Follow the spectral scent, heavy and sweet, like Bee-orchids in an August heat. It leads down to the tingling streams of youth; fires the senses, trips the memory. I am with fireflies in France — a festival.

Blind tulip stalks, and the bent and brown-tipped spikes of a daffodilled spring, stand among my lilac clouds of thyme, the dancing pink of London Pride, the purple heads of sage and soon-to-be-blue of mature lavender. Older and wiser the garden ever grows, city-tall with irises, foxgloves and hollyhocks, outdoing each other until at last nasturtiums climb the hedge.

I saw a young man urinating against a wall in Lacaune and diverted my eyes to the blush of pelargonium and lobelia drooping from a sill. The air was scented with oregano, stocks and sweet pea. Rose-Marie and I lit a cigarette to share — Gitanes Maïs. I coughed. He turned; looked straight through my prissy reserve and laughed out loud; as if French pee was more potent than its English counterpart. Rose-Marie, four years my junior, for whom it was ‘normal, quoi’ walked away and left me to wilt under his scorn. She had dancing to do, groin on groin.

I begin to feel my age. My circle is now the circle of my garden. My eyes are clouded but my mind is clear. I no longer blush. Only age can envisage the winter garden while the sun is still high but past its zenith; can taste the bitter rhubarb of July and promise hydrangea and Michaelmas asters to the mind’s eye.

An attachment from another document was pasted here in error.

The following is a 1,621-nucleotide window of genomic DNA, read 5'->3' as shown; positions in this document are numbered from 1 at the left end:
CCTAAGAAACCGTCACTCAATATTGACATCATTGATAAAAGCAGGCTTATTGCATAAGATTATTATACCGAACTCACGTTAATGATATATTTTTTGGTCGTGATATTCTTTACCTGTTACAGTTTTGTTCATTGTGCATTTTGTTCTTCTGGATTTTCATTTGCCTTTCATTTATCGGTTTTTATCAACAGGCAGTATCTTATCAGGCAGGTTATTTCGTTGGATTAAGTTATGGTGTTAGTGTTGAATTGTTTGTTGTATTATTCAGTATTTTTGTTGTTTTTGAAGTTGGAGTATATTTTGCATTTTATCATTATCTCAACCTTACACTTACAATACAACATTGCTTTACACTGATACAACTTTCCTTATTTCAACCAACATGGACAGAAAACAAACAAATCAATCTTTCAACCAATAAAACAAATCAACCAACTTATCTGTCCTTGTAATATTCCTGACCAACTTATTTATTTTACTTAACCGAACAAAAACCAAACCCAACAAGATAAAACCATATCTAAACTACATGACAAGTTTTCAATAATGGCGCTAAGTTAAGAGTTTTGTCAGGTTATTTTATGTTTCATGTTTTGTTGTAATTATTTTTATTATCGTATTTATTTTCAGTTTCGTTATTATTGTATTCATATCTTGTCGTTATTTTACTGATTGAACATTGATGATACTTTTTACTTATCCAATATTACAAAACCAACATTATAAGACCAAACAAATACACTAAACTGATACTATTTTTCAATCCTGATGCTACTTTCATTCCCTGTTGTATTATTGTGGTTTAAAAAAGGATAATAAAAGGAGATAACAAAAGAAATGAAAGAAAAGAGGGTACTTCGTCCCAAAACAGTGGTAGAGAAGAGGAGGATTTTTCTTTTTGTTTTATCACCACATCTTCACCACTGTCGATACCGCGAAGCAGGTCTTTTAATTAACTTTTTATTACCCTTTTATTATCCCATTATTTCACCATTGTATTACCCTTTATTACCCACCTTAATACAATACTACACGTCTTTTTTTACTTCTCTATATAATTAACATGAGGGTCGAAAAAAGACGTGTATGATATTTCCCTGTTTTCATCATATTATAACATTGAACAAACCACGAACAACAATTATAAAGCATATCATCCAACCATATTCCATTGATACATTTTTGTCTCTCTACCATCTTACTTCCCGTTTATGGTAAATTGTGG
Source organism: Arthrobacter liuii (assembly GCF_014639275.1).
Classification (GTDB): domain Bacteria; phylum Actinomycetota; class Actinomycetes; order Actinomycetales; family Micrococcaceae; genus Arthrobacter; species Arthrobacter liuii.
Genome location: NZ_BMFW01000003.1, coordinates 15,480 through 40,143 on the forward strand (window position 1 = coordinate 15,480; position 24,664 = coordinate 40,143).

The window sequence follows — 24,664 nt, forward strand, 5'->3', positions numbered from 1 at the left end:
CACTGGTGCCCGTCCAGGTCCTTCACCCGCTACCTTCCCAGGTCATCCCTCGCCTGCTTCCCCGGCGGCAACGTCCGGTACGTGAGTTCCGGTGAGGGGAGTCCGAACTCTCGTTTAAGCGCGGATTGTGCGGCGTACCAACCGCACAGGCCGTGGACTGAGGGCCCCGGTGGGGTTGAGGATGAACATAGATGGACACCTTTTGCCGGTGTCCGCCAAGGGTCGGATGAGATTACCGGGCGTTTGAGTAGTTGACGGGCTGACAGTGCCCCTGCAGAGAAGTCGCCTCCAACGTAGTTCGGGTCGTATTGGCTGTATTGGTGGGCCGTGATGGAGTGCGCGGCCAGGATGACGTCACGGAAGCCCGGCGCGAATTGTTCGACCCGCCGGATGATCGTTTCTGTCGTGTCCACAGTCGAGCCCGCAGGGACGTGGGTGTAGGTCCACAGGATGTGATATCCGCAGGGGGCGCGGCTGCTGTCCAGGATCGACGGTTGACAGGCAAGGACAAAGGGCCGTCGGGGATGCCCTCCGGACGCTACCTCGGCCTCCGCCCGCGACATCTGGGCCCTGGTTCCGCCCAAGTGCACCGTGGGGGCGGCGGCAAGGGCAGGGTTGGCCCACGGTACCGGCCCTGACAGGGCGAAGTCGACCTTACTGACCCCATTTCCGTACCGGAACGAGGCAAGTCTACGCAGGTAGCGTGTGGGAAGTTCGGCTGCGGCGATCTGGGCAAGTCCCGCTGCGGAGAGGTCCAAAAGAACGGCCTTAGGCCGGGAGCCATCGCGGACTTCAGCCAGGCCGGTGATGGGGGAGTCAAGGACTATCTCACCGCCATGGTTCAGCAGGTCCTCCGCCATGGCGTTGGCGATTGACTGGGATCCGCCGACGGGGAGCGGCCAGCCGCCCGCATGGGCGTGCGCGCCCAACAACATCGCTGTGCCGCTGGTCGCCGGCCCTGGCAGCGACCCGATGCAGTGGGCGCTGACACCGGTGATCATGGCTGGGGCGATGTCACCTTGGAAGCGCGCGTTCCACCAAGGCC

Where is he now, that monstrously alive youth? No longer young, for sure. He will, like me, have lost his bloom, have changed moment to moment, developed lines around those deep brown eyes. I wonder whether he ever asked himself, as I have; what is the risk that, if I pluck this rose, I will get stuck by a thorn? I wonder whether he forbore or bled.

Flowers once slow to form, pass swiftly now season on season. From bare branch laden with blossom, to fruit and nut and back to bare branch, seems but a breath. I know how the worm turns; how the Earth turns. Time flows as swift as pissing against a wall.

Oonah V Joslin lives in Northumberland, England. Winner of Micro Horror Prizes 2007 and 2008. Most read in EDF, Jan 2008. Guest judge in the Shine Journal 2008 Poetry Competition. Bewildering Stories Quarterly 4 2007 and 1 and 2 in 2008. She has had work published in Bewildering Stories, Twisted Tongue 8 & 9, Static Movement, 13 Human Souls, Back Hand Stories and The Pygmy Giant, Lit Bits, The Linnet’s Wings, The Ranfurly Review and Boston Literary Magazine. The list is growing every month which pleases her immensely! You can link to work, follow up-dates and contact Oonah at http://www.writewords.org.uk/oonah/ or http://www.oonahs.blogspot.com. She thanks everyone who takes the time to read and comment.

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Every Day Fiction